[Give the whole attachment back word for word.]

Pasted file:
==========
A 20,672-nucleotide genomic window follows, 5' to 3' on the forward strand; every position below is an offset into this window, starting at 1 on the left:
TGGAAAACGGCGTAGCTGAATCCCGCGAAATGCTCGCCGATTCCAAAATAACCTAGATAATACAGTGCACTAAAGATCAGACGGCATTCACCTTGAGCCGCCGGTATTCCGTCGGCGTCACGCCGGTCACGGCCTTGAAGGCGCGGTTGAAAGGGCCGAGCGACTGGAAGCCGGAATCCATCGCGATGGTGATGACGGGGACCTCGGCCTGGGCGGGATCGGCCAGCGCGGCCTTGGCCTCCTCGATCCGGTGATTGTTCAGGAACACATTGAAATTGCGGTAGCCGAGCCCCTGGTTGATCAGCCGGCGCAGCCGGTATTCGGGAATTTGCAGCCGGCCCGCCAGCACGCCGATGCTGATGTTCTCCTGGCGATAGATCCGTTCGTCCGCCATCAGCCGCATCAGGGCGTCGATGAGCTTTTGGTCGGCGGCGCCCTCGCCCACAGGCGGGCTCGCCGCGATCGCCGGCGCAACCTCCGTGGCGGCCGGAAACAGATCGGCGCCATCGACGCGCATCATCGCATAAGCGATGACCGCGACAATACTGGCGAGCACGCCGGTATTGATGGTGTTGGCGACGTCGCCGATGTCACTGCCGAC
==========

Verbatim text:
A 20,672-nucleotide genomic window follows, 5' to 3' on the forward strand; every position below is an offset into this window, starting at 1 on the left:
TGGAAAACGGCGTAGCTGAATCCCGCGAAATGCTCGCCGATTCCAAAATAACCTAGATAATACAGTGCACTAAAGATCAGACGGCATTCACCTTGAGCCGCCGGTATTCCGTCGGCGTCACGCCGGTCACGGCCTTGAAGGCGCGGTTGAAAGGGCCGAGCGACTGGAAGCCGGAATCCATCGCGATGGTGATGACGGGGACCTCGGCCTGGGCGGGATCGGCCAGCGCGGCCTTGGCCTCCTCGATCCGGTGATTGTTCAGGAACACATTGAAATTGCGGTAGCCGAGCCCCTGGTTGATCAGCCGGCGCAGCCGGTATTCGGGAATTTGCAGCCGGCCCGCCAGCACGCCGATGCTGATGTTCTCCTGGCGATAGATCCGTTCGTCCGCCATCAGCCGCATCAGGGCGTCGATGAGCTTTTGGTCGGCGGCGCCCTCGCCCACAGGCGGGCTCGCCGCGATCGCCGGCGCAACCTCCGTGGCGGCCGGAAACAGATCGGCGCCATCGACGCGCATCATCGCATAAGCGATGACCGCGACAATACTGGCGAGCACGCCGGTATTGATGGTGTTGGCGACGTCGCCGATGTCACTGCCGAC